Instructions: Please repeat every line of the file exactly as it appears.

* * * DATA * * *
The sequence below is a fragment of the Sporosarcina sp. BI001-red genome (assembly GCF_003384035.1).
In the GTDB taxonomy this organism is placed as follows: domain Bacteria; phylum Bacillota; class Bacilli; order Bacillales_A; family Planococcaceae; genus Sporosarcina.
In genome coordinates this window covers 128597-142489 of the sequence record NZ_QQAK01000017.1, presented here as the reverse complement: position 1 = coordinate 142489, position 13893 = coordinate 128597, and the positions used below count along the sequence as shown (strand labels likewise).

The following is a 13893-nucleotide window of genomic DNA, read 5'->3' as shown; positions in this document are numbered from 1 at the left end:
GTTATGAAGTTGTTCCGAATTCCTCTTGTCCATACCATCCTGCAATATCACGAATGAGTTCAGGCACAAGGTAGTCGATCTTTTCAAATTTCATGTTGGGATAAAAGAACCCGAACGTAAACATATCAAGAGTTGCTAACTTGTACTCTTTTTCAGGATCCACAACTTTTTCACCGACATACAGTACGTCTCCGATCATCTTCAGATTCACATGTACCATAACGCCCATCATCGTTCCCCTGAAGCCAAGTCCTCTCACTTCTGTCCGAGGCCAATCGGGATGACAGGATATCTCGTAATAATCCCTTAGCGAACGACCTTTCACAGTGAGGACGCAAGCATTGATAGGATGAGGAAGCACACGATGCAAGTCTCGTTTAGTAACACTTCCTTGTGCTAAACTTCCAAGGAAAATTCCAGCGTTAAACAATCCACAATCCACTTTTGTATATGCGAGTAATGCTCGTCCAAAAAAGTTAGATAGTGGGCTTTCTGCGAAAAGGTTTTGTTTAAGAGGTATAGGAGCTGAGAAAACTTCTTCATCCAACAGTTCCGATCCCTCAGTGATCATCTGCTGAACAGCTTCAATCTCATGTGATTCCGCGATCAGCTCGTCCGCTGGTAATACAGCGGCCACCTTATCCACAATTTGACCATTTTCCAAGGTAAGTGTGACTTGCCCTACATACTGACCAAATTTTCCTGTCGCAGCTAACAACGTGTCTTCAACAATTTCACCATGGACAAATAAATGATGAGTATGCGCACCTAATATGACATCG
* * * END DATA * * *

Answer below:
The sequence below is a fragment of the Sporosarcina sp. BI001-red genome (assembly GCF_003384035.1).
In the GTDB taxonomy this organism is placed as follows: domain Bacteria; phylum Bacillota; class Bacilli; order Bacillales_A; family Planococcaceae; genus Sporosarcina.
In genome coordinates this window covers 128597-142489 of the sequence record NZ_QQAK01000017.1, presented here as the reverse complement: position 1 = coordinate 142489, position 13893 = coordinate 128597, and the positions used below count along the sequence as shown (strand labels likewise).

The following is a 13893-nucleotide window of genomic DNA, read 5'->3' as shown; positions in this document are numbered from 1 at the left end:
GTTATGAAGTTGTTCCGAATTCCTCTTGTCCATACCATCCTGCAATATCACGAATGAGTTCAGGCACAAGGTAGTCGATCTTTTCAAATTTCATGTTGGGATAAAAGAACCCGAACGTAAACATATCAAGAGTTGCTAACTTGTACTCTTTTTCAGGATCCACAACTTTTTCACCGACATACAGTACGTCTCCGATCATCTTCAGATTCACATGTACCATAACGCCCATCATCGTTCCCCTGAAGCCAAGTCCTCTCACTTCTGTCCGAGGCCAATCGGGATGACAGGATATCTCGTAATAATCCCTTAGCGAACGACCTTTCACAGTGAGGACGCAAGCATTGATAGGATGAGGAAGCACACGATGCAAGTCTCGTTTAGTAACACTTCCTTGTGCTAAACTTCCAAGGAAAATTCCAGCGTTAAACAATCCACAATCCACTTTTGTATATGCGAGTAATGCTCGTCCAAAAAAGTTAGATAGTGGGCTTTCTGCGAAAAGGTTTTGTTTAAGAGGTATAGGAGCTGAGAAAACTTCTTCATCCAACAGTTCCGATCCCTCAGTGATCATCTGCTGAACAGCTTCAATCTCATGTGATTCCGCGATCAGCTCGTCCGCTGGTAATACAGCGGCCACCTTATCCACAATTTGACCATTTTCCAAGGTAAGTGTGACTTGCCCTACATACTGACCAAATTTTCCTGTCGCAGCTAACAACGTGTCTTCAACAATTTCACCATGGACAAATAAATGATGAGTATGCGCACCTAATATGACATCG